DUBLIN | The entire Irish population will be re-confined from Wednesday night to Thursday to deal with the COVID-19 pandemic, with Ireland becoming the first EU country to take such a step, announced on Monday its Prime Minister Micheal Martin.
• Read also: All developments in the COVID-19 pandemic
The re-containment will take effect Wednesday at midnight local for six weeks, he said, while stressing that the schools would remain open.
All non-essential businesses will have to close, bars and restaurants will only be able to serve take-out food, the head of government said.
“We ask everyone in the country to stay at home,” added Micheal Martin.
Only people with essential jobs will be “allowed to travel to work,” he said.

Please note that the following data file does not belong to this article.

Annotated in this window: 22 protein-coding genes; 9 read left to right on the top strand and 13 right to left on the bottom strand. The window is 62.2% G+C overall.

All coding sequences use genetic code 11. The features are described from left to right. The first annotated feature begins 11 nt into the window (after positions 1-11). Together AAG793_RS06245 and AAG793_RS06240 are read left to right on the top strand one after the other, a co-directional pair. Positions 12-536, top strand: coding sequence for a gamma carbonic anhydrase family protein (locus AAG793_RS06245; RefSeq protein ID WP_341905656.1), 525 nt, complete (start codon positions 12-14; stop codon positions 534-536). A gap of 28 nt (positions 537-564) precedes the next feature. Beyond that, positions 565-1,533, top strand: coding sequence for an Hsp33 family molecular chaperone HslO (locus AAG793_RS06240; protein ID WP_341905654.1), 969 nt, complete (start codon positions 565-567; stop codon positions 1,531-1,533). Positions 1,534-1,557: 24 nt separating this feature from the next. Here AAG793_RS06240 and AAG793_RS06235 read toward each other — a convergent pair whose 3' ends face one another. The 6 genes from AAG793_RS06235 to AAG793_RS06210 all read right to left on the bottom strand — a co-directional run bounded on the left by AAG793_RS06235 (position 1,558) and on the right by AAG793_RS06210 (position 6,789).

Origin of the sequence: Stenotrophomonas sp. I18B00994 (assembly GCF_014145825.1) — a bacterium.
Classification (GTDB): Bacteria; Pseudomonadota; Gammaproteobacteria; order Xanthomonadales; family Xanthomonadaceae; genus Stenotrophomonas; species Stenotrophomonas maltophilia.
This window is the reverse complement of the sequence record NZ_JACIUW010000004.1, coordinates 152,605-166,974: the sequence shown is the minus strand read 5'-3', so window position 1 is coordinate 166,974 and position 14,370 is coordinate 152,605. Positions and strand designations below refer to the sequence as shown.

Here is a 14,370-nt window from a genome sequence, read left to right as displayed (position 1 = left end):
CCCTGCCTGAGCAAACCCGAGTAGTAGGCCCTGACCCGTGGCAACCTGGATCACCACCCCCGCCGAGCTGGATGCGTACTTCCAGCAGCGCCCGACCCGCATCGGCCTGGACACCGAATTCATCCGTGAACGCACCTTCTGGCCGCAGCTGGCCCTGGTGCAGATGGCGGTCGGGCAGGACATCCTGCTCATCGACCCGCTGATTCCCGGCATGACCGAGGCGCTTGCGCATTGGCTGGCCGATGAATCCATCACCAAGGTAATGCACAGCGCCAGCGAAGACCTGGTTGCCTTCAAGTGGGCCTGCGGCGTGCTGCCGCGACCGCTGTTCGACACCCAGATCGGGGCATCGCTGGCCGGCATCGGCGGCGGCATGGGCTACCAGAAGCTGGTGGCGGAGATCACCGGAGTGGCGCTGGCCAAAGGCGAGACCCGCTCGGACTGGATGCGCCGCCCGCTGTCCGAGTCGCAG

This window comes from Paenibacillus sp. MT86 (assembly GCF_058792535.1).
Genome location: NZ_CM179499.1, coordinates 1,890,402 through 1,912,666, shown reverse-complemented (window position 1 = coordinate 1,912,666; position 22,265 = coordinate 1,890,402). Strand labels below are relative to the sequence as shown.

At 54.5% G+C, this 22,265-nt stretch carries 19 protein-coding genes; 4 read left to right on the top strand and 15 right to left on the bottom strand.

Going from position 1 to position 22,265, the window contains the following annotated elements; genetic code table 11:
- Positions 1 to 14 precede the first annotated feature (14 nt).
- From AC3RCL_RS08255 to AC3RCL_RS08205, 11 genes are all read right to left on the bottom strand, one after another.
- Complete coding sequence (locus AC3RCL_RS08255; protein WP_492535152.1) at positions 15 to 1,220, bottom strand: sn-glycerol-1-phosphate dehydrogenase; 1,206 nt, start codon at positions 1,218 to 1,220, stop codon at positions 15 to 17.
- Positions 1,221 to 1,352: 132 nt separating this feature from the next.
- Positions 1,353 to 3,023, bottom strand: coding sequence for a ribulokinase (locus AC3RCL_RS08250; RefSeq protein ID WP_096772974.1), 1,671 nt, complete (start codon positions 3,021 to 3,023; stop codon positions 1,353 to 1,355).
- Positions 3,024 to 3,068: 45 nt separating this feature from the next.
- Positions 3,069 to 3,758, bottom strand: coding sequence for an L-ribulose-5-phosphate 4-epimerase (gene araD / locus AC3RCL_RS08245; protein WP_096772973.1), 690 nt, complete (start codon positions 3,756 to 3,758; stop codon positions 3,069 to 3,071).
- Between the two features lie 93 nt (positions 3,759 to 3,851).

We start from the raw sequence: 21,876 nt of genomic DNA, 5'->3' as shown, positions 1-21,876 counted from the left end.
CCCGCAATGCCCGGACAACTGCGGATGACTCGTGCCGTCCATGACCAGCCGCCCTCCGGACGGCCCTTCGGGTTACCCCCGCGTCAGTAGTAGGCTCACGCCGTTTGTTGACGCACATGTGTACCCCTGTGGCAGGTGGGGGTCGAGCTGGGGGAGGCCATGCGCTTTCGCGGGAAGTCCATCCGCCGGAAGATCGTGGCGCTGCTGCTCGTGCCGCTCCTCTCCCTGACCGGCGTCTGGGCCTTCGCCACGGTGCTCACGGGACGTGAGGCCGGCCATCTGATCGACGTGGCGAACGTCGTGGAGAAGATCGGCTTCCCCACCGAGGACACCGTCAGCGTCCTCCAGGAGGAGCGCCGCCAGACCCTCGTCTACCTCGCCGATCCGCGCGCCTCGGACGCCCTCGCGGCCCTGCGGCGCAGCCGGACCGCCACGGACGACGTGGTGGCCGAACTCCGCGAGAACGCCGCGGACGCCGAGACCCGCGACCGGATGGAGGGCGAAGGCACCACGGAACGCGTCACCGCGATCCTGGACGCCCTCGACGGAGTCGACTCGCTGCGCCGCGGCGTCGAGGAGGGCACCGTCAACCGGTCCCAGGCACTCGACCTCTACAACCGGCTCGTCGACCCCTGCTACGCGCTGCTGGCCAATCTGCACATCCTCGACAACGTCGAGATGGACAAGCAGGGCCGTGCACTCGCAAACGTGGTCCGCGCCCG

The Irish will also only be able to leave their homes to exercise within a three-mile radius of their place of residence, under penalty of fines.
According to Martin, schools and nurseries will remain open “because we cannot afford, and will not allow, that the future of our children and young people is another victim of this disease”.
Visits between different homes and indoor events will be banned, even though professional sport will be allowed behind closed doors.
The Prime Minister admitted that the Irish measures were “arguably the toughest in Europe”, but “further action is needed now”.
“If we unite our efforts for the next six weeks, we will have the opportunity to celebrate Christmas properly,” he said.
The coronavirus pandemic has killed at least 1,852 people in Ireland, according to the latest official figures.
After a peak of 77 deaths per day in April, the number of daily deaths has fallen to less than ten. None were reported for Monday.
But like many other countries in Europe, Ireland is facing a surge in contaminations, with 1,031 new cases confirmed on Monday.